Effects of a Multicomponent Herbal Extract on the Course of Subclinical Ketosis in Dairy Cows - a Blinded Placebo-controlled Field-study.

Durrer, Manuela; Mevissen, Meike; Holinger, Mirjam; Hamburger, Matthias; Graf-Schiller, Sandra; Mayer, Philipp; Potterat, Olivier; Bruckmaier, Rupert; Walkenhorst, Michael (2020). Effects of a Multicomponent Herbal Extract on the Course of Subclinical Ketosis in Dairy Cows - a Blinded Placebo-controlled Field-study. Planta medica, 86(18), pp. 1375-1388. Thieme 10.1055/a-1260-3148

Full text not available from this repository. (Request a copy)

A blinded placebo-controlled multi-center on-farm trial was conducted in dairy cows with subclinical ketosis to investigate effects of a multicomponent herbal extract. Blood ketone levels were measured weekly in early lactating cows from 16 Swiss herds. Cows were subclassified based on their initial blood-β-hydroxybutyrate levels (≥ 1.0 [KET-low, 84 cows] and > 1.2 mmol/L [KET-high, 39 cows]) and randomly distributed to 3 groups treated orally with herbal extract containing Camellia sinensis, Cichcorium intybus, Gentiana lutea, Glycyrrhiza glabra, Taraxacum officinale, Trigonella foenum-graecum, and Zingiber officinale, sodium propionate, or placebo twice a day for 5 days. Milk yield, milk acetone, blood-β-hydroxybutyrate, glucose, nonesterified fatty acids, gamma-glutamyl transferase, and glutamate dehydrogenase were analyzed over 2 wk. Linear mixed effect models were used for data analysis. No effects were found for nonesterifed fatty acids, gamma-glutamyl transferase, and glucose. Significantly higher glutamate dehydrogenase (29.71 U/L) values were found in herbal extract-treated animals compared to sodium propionate on day 7 (22.33 U/L). By trend, higher blood-β-hydroxybutyrate levels (1.36 mmol/L) were found in the placebo group of KET-high-cows on day 14 compared to the sodium propionate group (0.91 mmol/L). Milk yields of all treatment groups increased. Milking time and treatment showed a significant interaction for milk acetone: sodium propionate led to an immediate decrease, whereas herbal extracts resulted in a milk acetone decrease from day 7 on, reaching significantly lower milk acetone on day 14 (3.17 mg/L) when compared to placebo (4.89 mg/L). In conclusion, herbal extracts and sodium propionate are both likely to improve subclinical ketosis in dairy cows, however, by different modes of action.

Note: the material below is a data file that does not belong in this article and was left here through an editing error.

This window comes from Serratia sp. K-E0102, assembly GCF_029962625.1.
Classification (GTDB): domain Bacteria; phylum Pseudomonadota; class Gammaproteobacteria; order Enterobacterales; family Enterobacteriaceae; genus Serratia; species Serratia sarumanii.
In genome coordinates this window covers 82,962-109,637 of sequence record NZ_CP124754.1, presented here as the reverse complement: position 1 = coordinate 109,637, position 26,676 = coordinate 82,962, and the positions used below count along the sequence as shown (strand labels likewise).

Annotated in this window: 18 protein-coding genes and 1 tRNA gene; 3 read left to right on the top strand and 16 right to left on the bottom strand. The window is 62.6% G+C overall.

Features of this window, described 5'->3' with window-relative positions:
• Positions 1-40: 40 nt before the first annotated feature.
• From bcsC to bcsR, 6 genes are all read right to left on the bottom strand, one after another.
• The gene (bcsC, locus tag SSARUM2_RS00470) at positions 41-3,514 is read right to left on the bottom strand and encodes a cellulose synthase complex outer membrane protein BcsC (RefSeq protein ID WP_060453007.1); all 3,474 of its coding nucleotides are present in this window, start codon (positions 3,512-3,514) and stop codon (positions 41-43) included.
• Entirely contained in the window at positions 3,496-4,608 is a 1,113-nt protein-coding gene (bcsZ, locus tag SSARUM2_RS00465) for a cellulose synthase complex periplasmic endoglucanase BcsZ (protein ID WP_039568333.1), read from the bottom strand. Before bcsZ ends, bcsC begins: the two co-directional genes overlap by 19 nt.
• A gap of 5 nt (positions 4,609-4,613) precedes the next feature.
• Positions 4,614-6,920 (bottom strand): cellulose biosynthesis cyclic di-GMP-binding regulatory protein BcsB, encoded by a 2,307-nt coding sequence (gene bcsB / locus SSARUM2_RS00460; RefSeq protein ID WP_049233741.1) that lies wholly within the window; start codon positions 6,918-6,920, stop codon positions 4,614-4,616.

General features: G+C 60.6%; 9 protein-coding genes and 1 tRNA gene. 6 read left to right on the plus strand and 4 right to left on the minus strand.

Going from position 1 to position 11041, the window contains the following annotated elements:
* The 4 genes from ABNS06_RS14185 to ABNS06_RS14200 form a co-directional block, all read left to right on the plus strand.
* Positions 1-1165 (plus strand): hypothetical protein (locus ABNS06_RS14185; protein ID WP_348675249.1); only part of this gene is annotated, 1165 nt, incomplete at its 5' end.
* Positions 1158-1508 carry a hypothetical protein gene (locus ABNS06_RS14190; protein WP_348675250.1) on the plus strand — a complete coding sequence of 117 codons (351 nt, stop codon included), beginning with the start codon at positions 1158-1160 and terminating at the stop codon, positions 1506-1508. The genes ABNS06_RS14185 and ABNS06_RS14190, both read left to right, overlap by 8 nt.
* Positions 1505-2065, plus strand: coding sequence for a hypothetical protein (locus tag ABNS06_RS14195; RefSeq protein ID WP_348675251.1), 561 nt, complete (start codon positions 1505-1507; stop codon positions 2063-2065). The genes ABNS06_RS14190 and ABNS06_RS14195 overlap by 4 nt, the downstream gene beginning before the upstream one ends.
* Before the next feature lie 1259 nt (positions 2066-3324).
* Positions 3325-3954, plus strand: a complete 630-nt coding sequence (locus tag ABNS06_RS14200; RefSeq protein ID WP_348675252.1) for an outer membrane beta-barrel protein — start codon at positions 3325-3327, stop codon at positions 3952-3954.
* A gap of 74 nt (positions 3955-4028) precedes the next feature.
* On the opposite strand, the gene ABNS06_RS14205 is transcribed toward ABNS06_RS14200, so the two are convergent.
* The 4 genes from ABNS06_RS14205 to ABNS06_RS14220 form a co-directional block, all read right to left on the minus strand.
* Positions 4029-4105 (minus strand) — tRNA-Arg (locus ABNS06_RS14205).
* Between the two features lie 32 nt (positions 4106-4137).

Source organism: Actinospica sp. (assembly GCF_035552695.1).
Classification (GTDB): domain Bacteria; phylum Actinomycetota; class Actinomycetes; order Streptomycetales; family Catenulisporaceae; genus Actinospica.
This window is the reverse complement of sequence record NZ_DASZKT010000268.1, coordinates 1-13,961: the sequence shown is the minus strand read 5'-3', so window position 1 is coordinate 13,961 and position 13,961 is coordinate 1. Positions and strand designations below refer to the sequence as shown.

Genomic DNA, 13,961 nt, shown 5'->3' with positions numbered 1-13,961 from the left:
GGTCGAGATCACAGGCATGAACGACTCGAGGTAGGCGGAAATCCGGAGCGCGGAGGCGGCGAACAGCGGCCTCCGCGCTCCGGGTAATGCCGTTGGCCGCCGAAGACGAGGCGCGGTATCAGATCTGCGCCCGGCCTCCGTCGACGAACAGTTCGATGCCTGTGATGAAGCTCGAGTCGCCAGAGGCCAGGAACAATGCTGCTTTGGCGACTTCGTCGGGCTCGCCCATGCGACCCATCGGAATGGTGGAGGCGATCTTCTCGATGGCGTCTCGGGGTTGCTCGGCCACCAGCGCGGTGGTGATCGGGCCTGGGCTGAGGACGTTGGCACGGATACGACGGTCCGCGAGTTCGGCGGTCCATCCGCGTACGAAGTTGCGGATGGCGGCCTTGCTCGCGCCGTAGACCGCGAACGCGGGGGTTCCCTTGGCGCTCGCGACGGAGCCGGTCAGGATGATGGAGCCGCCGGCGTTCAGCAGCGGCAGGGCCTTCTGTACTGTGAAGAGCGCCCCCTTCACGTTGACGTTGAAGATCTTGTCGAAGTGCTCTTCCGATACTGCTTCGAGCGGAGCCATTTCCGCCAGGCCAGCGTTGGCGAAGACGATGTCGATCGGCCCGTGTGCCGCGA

Item Type:

Journal Article (Original Article)

Division/Institute:

05 Veterinary Medicine > Department of Clinical Research and Veterinary Public Health (DCR-VPH) > Veterinary Physiology
05 Veterinary Medicine > Department of Clinical Research and Veterinary Public Health (DCR-VPH) > Veterinary Pharmacology and Toxicology

UniBE Contributor:

Mevissen, Meike and Bruckmaier, Rupert

Subjects:

600 Technology > 630 Agriculture

ISSN:

0032-0943

Publisher:

Thieme

Language:

English

Submitter:

Rupert Bruckmaier

Date Deposited:

23 Mar 2021 16:54

Last Modified:

23 Mar 2021 16:54

Publisher DOI:

10.1055/a-1260-3148

PubMed ID:

33003231

URI:

https://boris.unibe.ch/id/eprint/153136

Actions (login required)

Edit item Edit item
Provide Feedback